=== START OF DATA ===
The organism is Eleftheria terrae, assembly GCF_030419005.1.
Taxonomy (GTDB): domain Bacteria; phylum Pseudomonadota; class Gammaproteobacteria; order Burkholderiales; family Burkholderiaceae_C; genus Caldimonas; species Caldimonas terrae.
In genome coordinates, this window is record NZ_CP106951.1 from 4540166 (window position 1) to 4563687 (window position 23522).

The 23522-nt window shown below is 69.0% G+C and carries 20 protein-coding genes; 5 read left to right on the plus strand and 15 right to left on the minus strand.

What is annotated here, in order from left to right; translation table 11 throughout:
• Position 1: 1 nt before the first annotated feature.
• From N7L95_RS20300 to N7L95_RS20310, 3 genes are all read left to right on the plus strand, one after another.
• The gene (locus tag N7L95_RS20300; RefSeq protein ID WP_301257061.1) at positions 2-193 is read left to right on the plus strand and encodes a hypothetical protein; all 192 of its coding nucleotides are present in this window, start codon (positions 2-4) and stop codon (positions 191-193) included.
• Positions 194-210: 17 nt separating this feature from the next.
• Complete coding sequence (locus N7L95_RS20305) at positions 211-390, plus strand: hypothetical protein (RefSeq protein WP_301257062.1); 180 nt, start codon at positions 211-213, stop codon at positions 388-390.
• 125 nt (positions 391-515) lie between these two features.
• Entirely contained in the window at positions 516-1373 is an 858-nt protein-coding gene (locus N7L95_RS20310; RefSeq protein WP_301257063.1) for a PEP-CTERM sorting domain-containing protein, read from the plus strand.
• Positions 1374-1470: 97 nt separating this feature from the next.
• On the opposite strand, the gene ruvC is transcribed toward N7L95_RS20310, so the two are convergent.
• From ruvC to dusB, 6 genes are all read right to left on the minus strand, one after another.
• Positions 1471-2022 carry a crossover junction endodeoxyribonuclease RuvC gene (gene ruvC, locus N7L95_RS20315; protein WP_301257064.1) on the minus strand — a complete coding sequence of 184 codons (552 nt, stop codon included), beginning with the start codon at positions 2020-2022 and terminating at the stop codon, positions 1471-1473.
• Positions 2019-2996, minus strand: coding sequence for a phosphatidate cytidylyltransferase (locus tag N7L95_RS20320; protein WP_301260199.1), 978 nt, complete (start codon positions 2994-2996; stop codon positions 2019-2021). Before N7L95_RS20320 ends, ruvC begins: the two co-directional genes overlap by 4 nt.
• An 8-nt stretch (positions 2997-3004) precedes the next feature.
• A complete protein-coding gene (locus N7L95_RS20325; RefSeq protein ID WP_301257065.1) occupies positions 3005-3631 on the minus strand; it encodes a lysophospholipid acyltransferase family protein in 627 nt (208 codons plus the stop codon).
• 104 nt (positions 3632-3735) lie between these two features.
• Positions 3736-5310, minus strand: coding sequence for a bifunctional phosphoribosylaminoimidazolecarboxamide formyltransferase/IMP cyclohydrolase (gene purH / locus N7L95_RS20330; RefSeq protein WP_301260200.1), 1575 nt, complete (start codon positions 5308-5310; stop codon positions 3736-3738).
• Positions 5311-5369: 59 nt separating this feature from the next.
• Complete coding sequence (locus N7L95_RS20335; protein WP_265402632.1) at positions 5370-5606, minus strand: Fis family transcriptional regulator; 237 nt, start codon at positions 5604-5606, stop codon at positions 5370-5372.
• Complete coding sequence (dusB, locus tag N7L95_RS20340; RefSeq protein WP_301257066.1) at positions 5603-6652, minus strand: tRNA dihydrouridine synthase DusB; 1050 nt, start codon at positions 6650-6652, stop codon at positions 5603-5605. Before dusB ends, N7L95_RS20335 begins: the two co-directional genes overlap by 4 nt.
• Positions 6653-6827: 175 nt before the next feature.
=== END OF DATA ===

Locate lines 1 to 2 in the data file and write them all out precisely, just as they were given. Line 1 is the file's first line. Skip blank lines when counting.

The organism is Eleftheria terrae, assembly GCF_030419005.1.
Taxonomy (GTDB): domain Bacteria; phylum Pseudomonadota; class Gammaproteobacteria; order Burkholderiales; family Burkholderiaceae_C; genus Caldimonas; species Caldimonas terrae.